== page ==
The most cost-effective upgrades here will be subs.

quote:

Speakers: There are tons to choose from. I plan to go listen in the two Magnolia design centers near me, but even then it's just what they have and I know some of them are the $5k+ ones. I saw 9 floorstanders at around $800-1,000 each on the website so thought that could be a good price point. I want it to be a meaningful upgrade from what I have now. What should I listen for at the store? I've seen these KEFs on reddit a few times. These DTs have a bigger discount so actually come out to the same price. Think it's worth it to go up to a next price point tier like $1500 and really take advantage of this discount?

Iím personally not big on Def Tech, but those Kefs are honestly more than you need. Since youíre using subs, your main speakers really donít need 8Ē woofers. Going with 6.5Ē woofers is fine. These are from the same series and would work fine:

https://www.bestbuy.com/site/kef-q-series-6-5-2-5-way-floorstanding-speaker-each-european-walnut/6379861.p?skuId=6379861

quote:

Subwoofer: I was originally thinking of one SVS SB-3000, but now I'm thinking about two PB-2000 Pros which would be 2x the price. I've heard two lesser subs will be better than one better one. The ported will also be better for non-music? I'm also now thinking that a room this size would benefit from the ported. Doubling my original price point here isn't normally my thing, so please help me think through this. I'm also wondering if I'd even be able to get much bass out of this before it shakes the house and I get scolded.

Multiple subs isnít so much about output (although it does slightly increase it), itís about smoothing out the bass response across multiple seats. If thatís important to you, go for 2. If max output isnít critical to you, a pair of new 1000 Pros are stupid good for the money. Youíd lose some max output, but still have good bass.

Buy isolation feet for your subwoofer. It will help keep vibrations from moving through the house.

Ported subs make it easier to get linear extension further down the frequency range, but cause a steeper drop off below the tuning frequency. With SVS I wouldnít worry either way, theyíre both good. The idea that ported subs are bad for music is audiophile BS.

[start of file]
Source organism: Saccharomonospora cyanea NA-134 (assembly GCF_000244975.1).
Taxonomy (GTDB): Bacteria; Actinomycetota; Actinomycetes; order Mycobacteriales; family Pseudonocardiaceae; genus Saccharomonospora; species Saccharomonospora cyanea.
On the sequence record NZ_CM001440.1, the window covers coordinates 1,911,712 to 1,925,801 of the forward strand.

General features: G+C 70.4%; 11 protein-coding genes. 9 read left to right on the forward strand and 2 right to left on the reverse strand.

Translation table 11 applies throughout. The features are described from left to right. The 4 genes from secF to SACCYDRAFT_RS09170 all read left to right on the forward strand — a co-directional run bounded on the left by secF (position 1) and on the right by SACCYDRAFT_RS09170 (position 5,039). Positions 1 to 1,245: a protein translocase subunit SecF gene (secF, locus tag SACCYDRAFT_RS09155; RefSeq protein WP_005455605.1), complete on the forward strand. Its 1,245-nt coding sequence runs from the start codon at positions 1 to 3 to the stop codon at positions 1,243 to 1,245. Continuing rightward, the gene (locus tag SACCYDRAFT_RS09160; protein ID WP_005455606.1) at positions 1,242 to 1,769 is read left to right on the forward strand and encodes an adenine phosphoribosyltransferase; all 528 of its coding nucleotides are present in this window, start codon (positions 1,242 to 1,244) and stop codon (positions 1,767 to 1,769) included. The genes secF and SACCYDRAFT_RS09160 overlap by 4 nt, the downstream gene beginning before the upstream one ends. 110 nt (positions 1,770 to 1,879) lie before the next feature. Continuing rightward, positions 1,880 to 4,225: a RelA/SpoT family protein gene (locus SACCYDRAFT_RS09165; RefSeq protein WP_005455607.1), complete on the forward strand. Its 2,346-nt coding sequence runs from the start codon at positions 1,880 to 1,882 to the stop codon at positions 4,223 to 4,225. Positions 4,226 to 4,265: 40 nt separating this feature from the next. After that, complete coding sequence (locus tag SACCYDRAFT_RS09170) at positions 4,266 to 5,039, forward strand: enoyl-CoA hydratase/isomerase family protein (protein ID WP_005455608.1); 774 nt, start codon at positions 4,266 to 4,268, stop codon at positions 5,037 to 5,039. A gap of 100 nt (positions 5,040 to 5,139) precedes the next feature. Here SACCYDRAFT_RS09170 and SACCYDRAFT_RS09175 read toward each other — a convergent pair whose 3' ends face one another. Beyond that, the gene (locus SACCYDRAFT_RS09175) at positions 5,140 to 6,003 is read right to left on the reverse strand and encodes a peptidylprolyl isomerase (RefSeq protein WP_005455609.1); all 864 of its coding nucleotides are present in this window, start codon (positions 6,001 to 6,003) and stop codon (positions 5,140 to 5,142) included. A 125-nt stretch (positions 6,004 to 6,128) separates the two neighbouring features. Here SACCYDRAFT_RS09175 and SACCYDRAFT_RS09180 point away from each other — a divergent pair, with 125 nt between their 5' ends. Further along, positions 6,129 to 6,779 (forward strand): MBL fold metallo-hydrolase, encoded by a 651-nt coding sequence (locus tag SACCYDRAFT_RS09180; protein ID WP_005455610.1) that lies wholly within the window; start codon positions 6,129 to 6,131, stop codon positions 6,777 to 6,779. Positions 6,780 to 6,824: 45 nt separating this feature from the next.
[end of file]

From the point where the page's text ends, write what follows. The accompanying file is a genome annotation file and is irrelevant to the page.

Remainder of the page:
quote:

Receiver: These are hard to get. Was thinking of the Denon X3700H since it's the first one that would support a 5.1.4 system. The Magnolia guy said it wouldn't be the right amount of power for a system with big floorstanders though since that's only 105W per channel and those KEFs for example say they range from 15-200W. He said they'll play, but without covering that full range I'll get distortion or harsh sound at higher volumes. He said this could be leading to some of the volume complaints since it's not actually the volume, but actually the quality of the audio. How much of that is true? Does the amp in the receiver need to deliver 200W for a speaker like that? I'm also a little concerned about the current gen receiver HDMI 2.1 issue with not being able to do full RGB 4k HDR and VRR. Seems like a poor time to upgrade.

You are right about poor upgrade timing. There are definitely still some issues to work out with HDMI 2.1 and VRR.

That said, the sales guy is completely full of poo poo. 105 watts is more than enough.

So the speakers I linked have a sensitivity of 88 db, effectively meaning that with 1 watt of power they play at 88 db when measured from 1 meter away. To increase that volume by 3 db requires doubling the power. So:

1 watt - 88 db
2 - 91
4 - 94
8 - 97
16 - 100
32 - 103
64 - 106

There is some loss due to sitting distance, but 105 watts is more than enough to damage your hearing. Most people like a reference volume between 75 and 85 db.

Also, a speakerís power needs arenít linear across the frequency range. It requires more power to produce bass frequencies (which makes sense - youíre moving a larger driver with more mass and more air to displace). Youíre using subwoofers. Donít worry about amplifier power.

Hippie Hedgehog
Feb 19, 2007

Ever cuddled a hedgehog?

Ok Comboomer posted:

Beyond bang-for-buck its largely a matter of good space use. If you have a bookshelf speaker on its own stand then the three-dimensional space underneath the speaker is largely wasted, vs if you have a floorstander and you fill that space all the way to the floor with cabinet/driver.

Well, duh. A bookshelf speaker is made for standing in/on a bookshelf, naturally. You'd buy a smaller, less performant speaker, which is designed to take little space, then paying extra for a stand just to eat up that space you wanted to save... No, speaker stands are mostly stupid.

Bookshelf speakers are for rooms with furniture to put them on, or for hanging off a wall or ceiling. Mine are on the piano (L) and a bookshelf (R). The center is mounted above the TV.

I agree that in this case, floorstanders may be the best choice.

Take the plunge! Okay!
Feb 24, 2007




TBH I like the bookshelf speaker on stand aesthetic

qirex
Feb 15, 2001